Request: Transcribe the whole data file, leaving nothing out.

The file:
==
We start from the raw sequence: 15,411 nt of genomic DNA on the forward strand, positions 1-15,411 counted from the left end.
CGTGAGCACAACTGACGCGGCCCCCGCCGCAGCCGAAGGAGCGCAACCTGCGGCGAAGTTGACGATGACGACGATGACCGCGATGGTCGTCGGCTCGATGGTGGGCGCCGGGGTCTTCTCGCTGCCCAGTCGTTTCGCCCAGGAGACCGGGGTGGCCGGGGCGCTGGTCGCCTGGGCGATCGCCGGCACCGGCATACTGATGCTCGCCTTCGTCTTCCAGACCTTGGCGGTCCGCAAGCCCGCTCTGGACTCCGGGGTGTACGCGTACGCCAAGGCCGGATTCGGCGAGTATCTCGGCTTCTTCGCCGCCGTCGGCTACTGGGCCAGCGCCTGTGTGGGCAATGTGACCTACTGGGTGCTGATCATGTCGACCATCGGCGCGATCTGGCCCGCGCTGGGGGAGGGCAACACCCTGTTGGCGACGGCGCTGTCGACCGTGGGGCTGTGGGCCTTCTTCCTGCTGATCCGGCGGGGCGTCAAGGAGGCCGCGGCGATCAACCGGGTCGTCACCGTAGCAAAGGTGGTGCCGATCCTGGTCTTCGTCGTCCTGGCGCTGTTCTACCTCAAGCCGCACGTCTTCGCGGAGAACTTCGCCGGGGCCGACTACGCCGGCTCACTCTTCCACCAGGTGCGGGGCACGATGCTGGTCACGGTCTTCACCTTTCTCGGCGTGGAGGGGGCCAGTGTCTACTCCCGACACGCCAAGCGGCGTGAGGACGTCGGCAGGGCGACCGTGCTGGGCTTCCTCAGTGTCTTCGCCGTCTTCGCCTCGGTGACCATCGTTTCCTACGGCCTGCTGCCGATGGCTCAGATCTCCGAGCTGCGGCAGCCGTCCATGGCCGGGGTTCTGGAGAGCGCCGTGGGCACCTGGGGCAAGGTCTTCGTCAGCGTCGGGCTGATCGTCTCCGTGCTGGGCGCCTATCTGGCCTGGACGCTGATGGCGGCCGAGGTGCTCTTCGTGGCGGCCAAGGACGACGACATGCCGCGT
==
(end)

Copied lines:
We start from the raw sequence: 15,411 nt of genomic DNA on the forward strand, positions 1-15,411 counted from the left end.
CGTGAGCACAACTGACGCGGCCCCCGCCGCAGCCGAAGGAGCGCAACCTGCGGCGAAGTTGACGATGACGACGATGACCGCGATGGTCGTCGGCTCGATGGTGGGCGCCGGGGTCTTCTCGCTGCCCAGTCGTTTCGCCCAGGAGACCGGGGTGGCCGGGGCGCTGGTCGCCTGGGCGATCGCCGGCACCGGCATACTGATGCTCGCCTTCGTCTTCCAGACCTTGGCGGTCCGCAAGCCCGCTCTGGACTCCGGGGTGTACGCGTACGCCAAGGCCGGATTCGGCGAGTATCTCGGCTTCTTCGCCGCCGTCGGCTACTGGGCCAGCGCCTGTGTGGGCAATGTGACCTACTGGGTGCTGATCATGTCGACCATCGGCGCGATCTGGCCCGCGCTGGGGGAGGGCAACACCCTGTTGGCGACGGCGCTGTCGACCGTGGGGCTGTGGGCCTTCTTCCTGCTGATCCGGCGGGGCGTCAAGGAGGCCGCGGCGATCAACCGGGTCGTCACCGTAGCAAAGGTGGTGCCGATCCTGGTCTTCGTCGTCCTGGCGCTGTTCTACCTCAAGCCGCACGTCTTCGCGGAGAACTTCGCCGGGGCCGACTACGCCGGCTCACTCTTCCACCAGGTGCGGGGCACGATGCTGGTCACGGTCTTCACCTTTCTCGGCGTGGAGGGGGCCAGTGTCTACTCCCGACACGCCAAGCGGCGTGAGGACGTCGGCAGGGCGACCGTGCTGGGCTTCCTCAGTGTCTTCGCCGTCTTCGCCTCGGTGACCATCGTTTCCTACGGCCTGCTGCCGATGGCTCAGATCTCCGAGCTGCGGCAGCCGTCCATGGCCGGGGTTCTGGAGAGCGCCGTGGGCACCTGGGGCAAGGTCTTCGTCAGCGTCGGGCTGATCGTCTCCGTGCTGGGCGCCTATCTGGCCTGGACGCTGATGGCGGCCGAGGTGCTCTTCGTGGCGGCCAAGGACGACGACATGCCGCGT